If you Google Ku Klux Klan, Salida, you can find a picture of the Klan in a float for the 4th of July 1925 on the internet. I have a receipt for Klan dues a Salidan paid in 1923 for his membership that I found in an old antique chest.

In the 1920s there were millions of Klan members and millions more who supported them. Looking back, you could truly say the U.S. was a racist country.

Fast forward to January, 2020, I would say the U.S. was not a racist country. Systemic racism is an opinion only, not validated because people have written books about it, and taught classes about it, and had seminars on it.

Lies do not become truth because they are repeated often enough. Opinion doesn’t become fact because it is repeated a million times.

Today probably 99% of Americans reject everything that the Klan stood for. Utopia, no.  A heck of a lot better, definitely. Do we still need improvement, of course.

Should we tolerate the destruction of our cities, the burning of buildings that the poorest among us rely upon for their everyday needs, and the increased loss of life and livelihood that these protests have resulted in? This is not racial justice.

The Klan burned crosses, the current racial justice movement burns buildings. The oppressed have adopted the tactics of the former oppressors and now have become what they claim to hate.

George Floyd had enough fentanyl in his system to kill him, but he didn’t deserve to die by the hands of a rogue cop because of it.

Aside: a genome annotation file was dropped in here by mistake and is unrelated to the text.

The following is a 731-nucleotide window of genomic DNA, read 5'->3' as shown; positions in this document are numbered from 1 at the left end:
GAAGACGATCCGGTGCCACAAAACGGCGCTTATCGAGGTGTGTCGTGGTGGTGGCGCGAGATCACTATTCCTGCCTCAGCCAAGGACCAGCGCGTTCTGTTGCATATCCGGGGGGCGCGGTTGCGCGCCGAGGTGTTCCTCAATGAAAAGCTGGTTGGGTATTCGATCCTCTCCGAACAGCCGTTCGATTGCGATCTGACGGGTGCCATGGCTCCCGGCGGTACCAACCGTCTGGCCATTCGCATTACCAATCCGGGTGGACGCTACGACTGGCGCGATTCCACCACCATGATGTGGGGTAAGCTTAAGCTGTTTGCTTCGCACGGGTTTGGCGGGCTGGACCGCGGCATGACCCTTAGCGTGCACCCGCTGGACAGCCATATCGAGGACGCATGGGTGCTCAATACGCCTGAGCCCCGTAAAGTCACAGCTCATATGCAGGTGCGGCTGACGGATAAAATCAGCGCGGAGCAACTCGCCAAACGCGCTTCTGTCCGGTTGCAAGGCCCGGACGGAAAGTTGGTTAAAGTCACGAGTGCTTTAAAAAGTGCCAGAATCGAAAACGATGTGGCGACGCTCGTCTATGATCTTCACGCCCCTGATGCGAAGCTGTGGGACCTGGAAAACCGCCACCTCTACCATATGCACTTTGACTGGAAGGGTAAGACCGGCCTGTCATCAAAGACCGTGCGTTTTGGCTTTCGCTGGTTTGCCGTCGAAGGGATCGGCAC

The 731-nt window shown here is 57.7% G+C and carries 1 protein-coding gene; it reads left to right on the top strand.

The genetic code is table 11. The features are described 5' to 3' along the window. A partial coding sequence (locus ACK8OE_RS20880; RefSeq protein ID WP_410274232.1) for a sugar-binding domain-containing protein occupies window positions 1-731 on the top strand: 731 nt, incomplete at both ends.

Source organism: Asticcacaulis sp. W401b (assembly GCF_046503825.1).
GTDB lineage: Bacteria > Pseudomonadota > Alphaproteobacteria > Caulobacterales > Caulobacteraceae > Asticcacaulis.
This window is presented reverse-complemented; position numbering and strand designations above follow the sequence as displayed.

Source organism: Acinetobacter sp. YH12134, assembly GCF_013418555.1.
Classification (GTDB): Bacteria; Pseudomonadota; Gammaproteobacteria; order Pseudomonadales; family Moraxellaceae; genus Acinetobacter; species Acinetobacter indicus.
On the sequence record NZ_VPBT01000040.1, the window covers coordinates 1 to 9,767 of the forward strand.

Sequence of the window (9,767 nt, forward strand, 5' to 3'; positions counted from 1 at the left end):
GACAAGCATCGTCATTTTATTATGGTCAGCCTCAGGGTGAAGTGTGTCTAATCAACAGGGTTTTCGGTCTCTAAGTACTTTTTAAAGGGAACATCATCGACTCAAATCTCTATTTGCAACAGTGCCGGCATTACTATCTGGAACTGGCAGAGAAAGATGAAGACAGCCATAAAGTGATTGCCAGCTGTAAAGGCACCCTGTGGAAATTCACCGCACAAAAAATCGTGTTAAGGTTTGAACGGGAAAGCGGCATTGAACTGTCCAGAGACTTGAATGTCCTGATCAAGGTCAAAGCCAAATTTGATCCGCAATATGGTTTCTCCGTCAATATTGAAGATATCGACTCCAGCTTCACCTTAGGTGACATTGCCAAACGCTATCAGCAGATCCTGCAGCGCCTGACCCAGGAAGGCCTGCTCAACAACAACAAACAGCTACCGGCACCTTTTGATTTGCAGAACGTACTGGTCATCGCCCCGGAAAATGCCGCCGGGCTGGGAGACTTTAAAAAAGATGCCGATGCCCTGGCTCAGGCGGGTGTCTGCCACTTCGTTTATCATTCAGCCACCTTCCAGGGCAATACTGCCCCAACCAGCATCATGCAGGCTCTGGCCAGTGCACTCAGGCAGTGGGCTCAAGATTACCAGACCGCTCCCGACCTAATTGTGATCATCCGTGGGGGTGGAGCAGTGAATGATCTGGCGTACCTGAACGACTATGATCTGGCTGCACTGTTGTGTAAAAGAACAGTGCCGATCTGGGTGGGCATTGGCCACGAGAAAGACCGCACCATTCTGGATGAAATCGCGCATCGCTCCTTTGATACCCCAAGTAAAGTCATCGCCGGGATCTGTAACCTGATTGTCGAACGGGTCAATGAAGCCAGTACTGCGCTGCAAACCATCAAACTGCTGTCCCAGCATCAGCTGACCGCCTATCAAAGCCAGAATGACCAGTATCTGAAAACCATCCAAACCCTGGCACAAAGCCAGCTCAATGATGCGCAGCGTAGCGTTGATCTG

Nor did little Mehki James deserve to die after he got his first barbershop haircut with his dad in Chicago this summer. He was riding in a car with his dad when a bullet took his life on Father’s Day.  He was only three. I weep for him. And his parents. 

He joins thousands before him in a never ending stream of violence that takes young black lives in Chicago and other cities. A stream of violence  that has no beginning and no end.

While those who think they are morally superior protest and loot and riot for racial justice the carnage goes on. But it seems if you are not shot by a white cop, then your black life doesn’t matter, except to their families.

If you are black and are killed by a white cop you will have thousands protest in your  name. But if you are 13-year-old Amaria Jones, and showing your mom a dance move in your house, and you die right in front of your mom from a stray bullet in Chicago, then a couple of new articles later you are forgotten except by your family.

Little Mehki’s life and Amaria’s life do not matter to the protesters. It appears only some black lives matter. The hypocrisy is deafening. But it appears much of the country is deaf.

Bob Fread  

Buena Vista

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